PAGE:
Joe Patrice: That was a thing. That was like if I — think about it from an econ perspective like you price out the differences and I was like ah there really about that much different was my whole, my whole thing.
Elie Mystal: Well, that’s a thing. I don’t think that while I agree with you about that analysis, does Brooklyn really guarantee you a better job than NYLS does?
Joe Patrice: Yeah.
Elie Mystal: And the answer is obviously not, right?
Joe Patrice: That’s fair.
Elie Mystal: So what does guarantee you more options is owing less money.
Joe Patrice: Yeah, yeah. So I wanted to throw this one in, because we already kind of talked about it, but one quick other one on here is Fordham versus Cardozo, Fordham $25,000 year scholarship, Cardozo $42,000 a year scholarship.
Elie Mystal: Yeah, I go the other — and this is where I go the other way, right, like, so this is where I go back to Fordham.
Joe Patrice: Okay.
Elie Mystal: Fordham has enough of a cachet, right it’s —
Joe Patrice: Yeah.
Elie Mystal: It’s Fordham with money versus Cardozo with a little bit more money. Again, assuming that you are going to — that you are trying to work for a law firm, Fordham is probably more helpful. If you are just want to be a solo practitioner, again, take the money and go to Cardozo, but assuming you want to like a work for people, Fordham probably there.
Joe Patrice: Yeah. Okay, this is an interesting one. A person culturally likes, yet has ties in Wisconsin, likes Wisconsin but does not necessarily know if they want to be there forever. Deciding between Wisconsin Full-Ride, Wake Forest at $6,000 a year, not $6,000 scholarship, they would be all in paying $6,000 a year.
Elie Mystal: So this is fun, right?
Joe Patrice: Yeah.
Elie Mystal: Do you use law school as your chance to see the world and try out new places and meet new people. Now normally I’d say no. Law school is a professional school, right. It’s like — it’s more like plumbing school than college. If you want to see the world you should take your study abroad here in Paris when you were a sophomore, now it’s time to get serious about what are you going do for your life and going to a law school just because it’s in a new place sounds dumb to me, right.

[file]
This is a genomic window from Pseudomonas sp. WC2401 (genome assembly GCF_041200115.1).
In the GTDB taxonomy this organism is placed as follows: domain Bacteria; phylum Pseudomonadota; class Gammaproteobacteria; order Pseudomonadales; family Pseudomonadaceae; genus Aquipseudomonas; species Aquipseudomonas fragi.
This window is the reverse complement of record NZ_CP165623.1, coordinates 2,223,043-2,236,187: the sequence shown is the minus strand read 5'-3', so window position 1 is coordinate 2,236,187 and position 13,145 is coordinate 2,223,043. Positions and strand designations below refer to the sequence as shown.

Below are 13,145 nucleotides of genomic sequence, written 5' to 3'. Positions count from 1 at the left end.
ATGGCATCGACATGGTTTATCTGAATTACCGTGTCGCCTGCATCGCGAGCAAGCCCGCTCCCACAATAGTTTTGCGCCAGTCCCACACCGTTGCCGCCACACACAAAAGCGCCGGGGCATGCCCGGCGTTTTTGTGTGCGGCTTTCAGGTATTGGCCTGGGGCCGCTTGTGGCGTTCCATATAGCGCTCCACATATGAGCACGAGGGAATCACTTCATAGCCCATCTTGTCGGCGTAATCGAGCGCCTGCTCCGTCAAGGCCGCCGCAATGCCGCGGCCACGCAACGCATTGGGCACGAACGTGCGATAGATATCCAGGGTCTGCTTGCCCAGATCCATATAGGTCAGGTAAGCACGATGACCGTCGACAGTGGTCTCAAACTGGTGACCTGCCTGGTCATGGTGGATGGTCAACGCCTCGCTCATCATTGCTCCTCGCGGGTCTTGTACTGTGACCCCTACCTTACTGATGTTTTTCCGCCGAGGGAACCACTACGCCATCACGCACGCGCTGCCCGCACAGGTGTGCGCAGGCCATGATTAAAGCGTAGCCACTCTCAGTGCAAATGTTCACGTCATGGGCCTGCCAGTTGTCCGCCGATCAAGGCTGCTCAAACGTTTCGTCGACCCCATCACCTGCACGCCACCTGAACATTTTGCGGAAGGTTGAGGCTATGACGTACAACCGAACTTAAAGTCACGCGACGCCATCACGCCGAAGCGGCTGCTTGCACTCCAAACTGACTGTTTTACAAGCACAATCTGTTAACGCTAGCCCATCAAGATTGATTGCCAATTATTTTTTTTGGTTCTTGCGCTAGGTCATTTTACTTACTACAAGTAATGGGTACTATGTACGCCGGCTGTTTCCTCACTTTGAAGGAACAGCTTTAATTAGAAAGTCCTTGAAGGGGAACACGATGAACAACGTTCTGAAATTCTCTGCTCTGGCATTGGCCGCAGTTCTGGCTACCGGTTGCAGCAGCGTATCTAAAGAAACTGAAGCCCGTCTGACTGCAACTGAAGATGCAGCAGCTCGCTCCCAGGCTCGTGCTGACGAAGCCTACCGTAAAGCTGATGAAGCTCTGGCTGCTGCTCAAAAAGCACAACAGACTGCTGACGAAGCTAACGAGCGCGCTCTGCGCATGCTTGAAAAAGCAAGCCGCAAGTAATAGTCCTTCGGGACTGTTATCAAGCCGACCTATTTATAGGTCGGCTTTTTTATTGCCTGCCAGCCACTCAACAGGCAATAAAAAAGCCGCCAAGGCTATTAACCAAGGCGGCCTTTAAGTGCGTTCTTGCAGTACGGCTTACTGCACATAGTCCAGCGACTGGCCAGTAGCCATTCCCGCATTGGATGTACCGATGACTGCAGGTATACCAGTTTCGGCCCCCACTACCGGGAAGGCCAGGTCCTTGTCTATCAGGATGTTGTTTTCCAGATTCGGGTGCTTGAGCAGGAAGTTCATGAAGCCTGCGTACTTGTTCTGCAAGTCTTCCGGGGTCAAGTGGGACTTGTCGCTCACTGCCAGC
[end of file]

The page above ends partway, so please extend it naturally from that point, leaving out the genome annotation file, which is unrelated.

There are other things that you need to accomplish in law school besides like seeing the sights, and so for me, I would kind of — I would stay with what I knew and I would stay where I was comfortable, I would stay where I was kind of most able to focus on my studies.
Joe Patrice: Ironic is this person notes they do not like the cold, so even though they have been these connections there and have social connections, they don’t like the cold. You generally make law school decisions in this forum based solely on whether or not place is cold, so I find this interesting.
Elie Mystal: Yeah, it’s big against type for me.
Joe Patrice: Yeah.
Elie Mystal: But is it, because I went to the same law school that I went to college.
Joe Patrice: I suppose that’s true.
Elie Mystal: Mainly out of comfortability, even though that was my chance to get out the freezing ass, cold ass, racist ass Northeast.
Joe Patrice: Yeah.
Elie Mystal: — to go to Berkeley, I decided not to. I decided not to go to Berkeley as I just stayed where I was comfortable and focus on my studies. So that’s probably a little bit where I am coming up with the Wisconsin thing.
Joe Patrice: That’s fair.
Elie Mystal: On the other hand $6,000 is not lot of money for law school.
Joe Patrice: Yeah, you’d be 18 grand in the hole with a law degree.
Elie Mystal: Right like —
Joe Patrice: Like —
Elie Mystal: That’s not bad. If you’ve been — if you’ve spent enough time to Wisconsin to know that may not be for you, is it really going to get better in three years.
Joe Patrice: And let’s be fair Charlotte is becoming a real legal market.
Elie Mystal: And especially for —
Joe Patrice: All the Banks are there.
Elie Mystal: All the Banks are there. Wow, I think I just arguing myself into it.
Joe Patrice: Yeah, like no —
Elie Mystal: Yes —
Joe Patrice: Now here want me to complicate this a little bit more, here is one, so Wisconsin, you know what happens in Wisconsin though.
Elie Mystal: Cheese.
Joe Patrice: No, no, no, like an important fact about Wisconsin. If you get your degree from Wisconsin you’re in.
Elie Mystal: Oh that’s right, there is no bar. There is no bar in Wisconsin.
Joe Patrice: So you save yourself all of the bar stuff by just being a lawyer.
Elie Mystal: That’s right.
Joe Patrice: Now that means you kind of going in that you want to stay in Wisconsin, but if that’s a place you might want to —
Elie Mystal: It’s really weird, because the key line from the email is not sure he wants to live in Wisconsin for the whole life.
Joe Patrice: Yes, I know
Elie Mystal: Because like if you are sure you didn’t then by all means brother get out.
Joe Patrice: Yeah.
Elie Mystal: But if you may be could, then Wisconsin is the best place for you to be.
Joe Patrice: Yeah.
Elie Mystal: That’s tough.
Joe Patrice: That is tough one. I think I am leaning towards Wake just from the job market aspect of it, but oh, like you could be in Wisconsin, you might have to — I think you may have to still take at least the multi state part of the bar to go to Chicago market, but obviously that’s a good market. But it is still cold, and if like you don’t like that than Charlotte maybe the climb for you, fair enough.
Elie Mystal: Free, I mean $18,000 is not a lot, but it’s still enough.